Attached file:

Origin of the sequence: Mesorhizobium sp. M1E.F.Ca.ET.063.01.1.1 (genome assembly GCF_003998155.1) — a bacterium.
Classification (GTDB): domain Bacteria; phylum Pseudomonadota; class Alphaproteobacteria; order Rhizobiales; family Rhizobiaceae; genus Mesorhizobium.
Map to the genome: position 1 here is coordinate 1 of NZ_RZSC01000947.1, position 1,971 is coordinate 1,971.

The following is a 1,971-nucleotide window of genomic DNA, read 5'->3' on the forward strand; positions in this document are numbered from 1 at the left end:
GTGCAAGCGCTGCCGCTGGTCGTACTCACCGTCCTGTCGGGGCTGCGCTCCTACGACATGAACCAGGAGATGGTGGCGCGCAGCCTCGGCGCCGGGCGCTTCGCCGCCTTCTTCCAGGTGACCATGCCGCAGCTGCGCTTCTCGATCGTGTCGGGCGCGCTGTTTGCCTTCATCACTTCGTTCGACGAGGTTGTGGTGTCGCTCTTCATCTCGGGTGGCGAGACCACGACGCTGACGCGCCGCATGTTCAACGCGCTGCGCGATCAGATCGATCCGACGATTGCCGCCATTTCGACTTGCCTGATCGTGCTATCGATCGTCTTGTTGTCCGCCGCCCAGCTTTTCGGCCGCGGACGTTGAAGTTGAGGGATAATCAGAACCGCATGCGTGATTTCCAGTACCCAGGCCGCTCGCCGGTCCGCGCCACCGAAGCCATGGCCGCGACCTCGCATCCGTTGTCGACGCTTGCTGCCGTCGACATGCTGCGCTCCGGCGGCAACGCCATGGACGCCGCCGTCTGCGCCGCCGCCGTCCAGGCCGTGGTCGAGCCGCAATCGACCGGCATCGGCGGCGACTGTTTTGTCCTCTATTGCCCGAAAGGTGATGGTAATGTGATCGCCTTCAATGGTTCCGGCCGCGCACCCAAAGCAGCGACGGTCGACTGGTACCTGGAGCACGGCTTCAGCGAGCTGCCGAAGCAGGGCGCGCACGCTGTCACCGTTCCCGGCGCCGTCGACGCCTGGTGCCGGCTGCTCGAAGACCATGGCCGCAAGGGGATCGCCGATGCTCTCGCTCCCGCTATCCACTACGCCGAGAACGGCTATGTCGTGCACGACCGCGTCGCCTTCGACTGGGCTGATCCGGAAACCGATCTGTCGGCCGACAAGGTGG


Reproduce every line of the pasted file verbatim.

Origin of the sequence: Mesorhizobium sp. M1E.F.Ca.ET.063.01.1.1 (genome assembly GCF_003998155.1) — a bacterium.
Classification (GTDB): domain Bacteria; phylum Pseudomonadota; class Alphaproteobacteria; order Rhizobiales; family Rhizobiaceae; genus Mesorhizobium.
Map to the genome: position 1 here is coordinate 1 of NZ_RZSC01000947.1, position 1,971 is coordinate 1,971.

The following is a 1,971-nucleotide window of genomic DNA, read 5'->3' on the forward strand; positions in this document are numbered from 1 at the left end:
GTGCAAGCGCTGCCGCTGGTCGTACTCACCGTCCTGTCGGGGCTGCGCTCCTACGACATGAACCAGGAGATGGTGGCGCGCAGCCTCGGCGCCGGGCGCTTCGCCGCCTTCTTCCAGGTGACCATGCCGCAGCTGCGCTTCTCGATCGTGTCGGGCGCGCTGTTTGCCTTCATCACTTCGTTCGACGAGGTTGTGGTGTCGCTCTTCATCTCGGGTGGCGAGACCACGACGCTGACGCGCCGCATGTTCAACGCGCTGCGCGATCAGATCGATCCGACGATTGCCGCCATTTCGACTTGCCTGATCGTGCTATCGATCGTCTTGTTGTCCGCCGCCCAGCTTTTCGGCCGCGGACGTTGAAGTTGAGGGATAATCAGAACCGCATGCGTGATTTCCAGTACCCAGGCCGCTCGCCGGTCCGCGCCACCGAAGCCATGGCCGCGACCTCGCATCCGTTGTCGACGCTTGCTGCCGTCGACATGCTGCGCTCCGGCGGCAACGCCATGGACGCCGCCGTCTGCGCCGCCGCCGTCCAGGCCGTGGTCGAGCCGCAATCGACCGGCATCGGCGGCGACTGTTTTGTCCTCTATTGCCCGAAAGGTGATGGTAATGTGATCGCCTTCAATGGTTCCGGCCGCGCACCCAAAGCAGCGACGGTCGACTGGTACCTGGAGCACGGCTTCAGCGAGCTGCCGAAGCAGGGCGCGCACGCTGTCACCGTTCCCGGCGCCGTCGACGCCTGGTGCCGGCTGCTCGAAGACCATGGCCGCAAGGGGATCGCCGATGCTCTCGCTCCCGCTATCCACTACGCCGAGAACGGCTATGTCGTGCACGACCGCGTCGCCTTCGACTGGGCTGATCCGGAAACCGATCTGTCGGCCGACAAGGTGG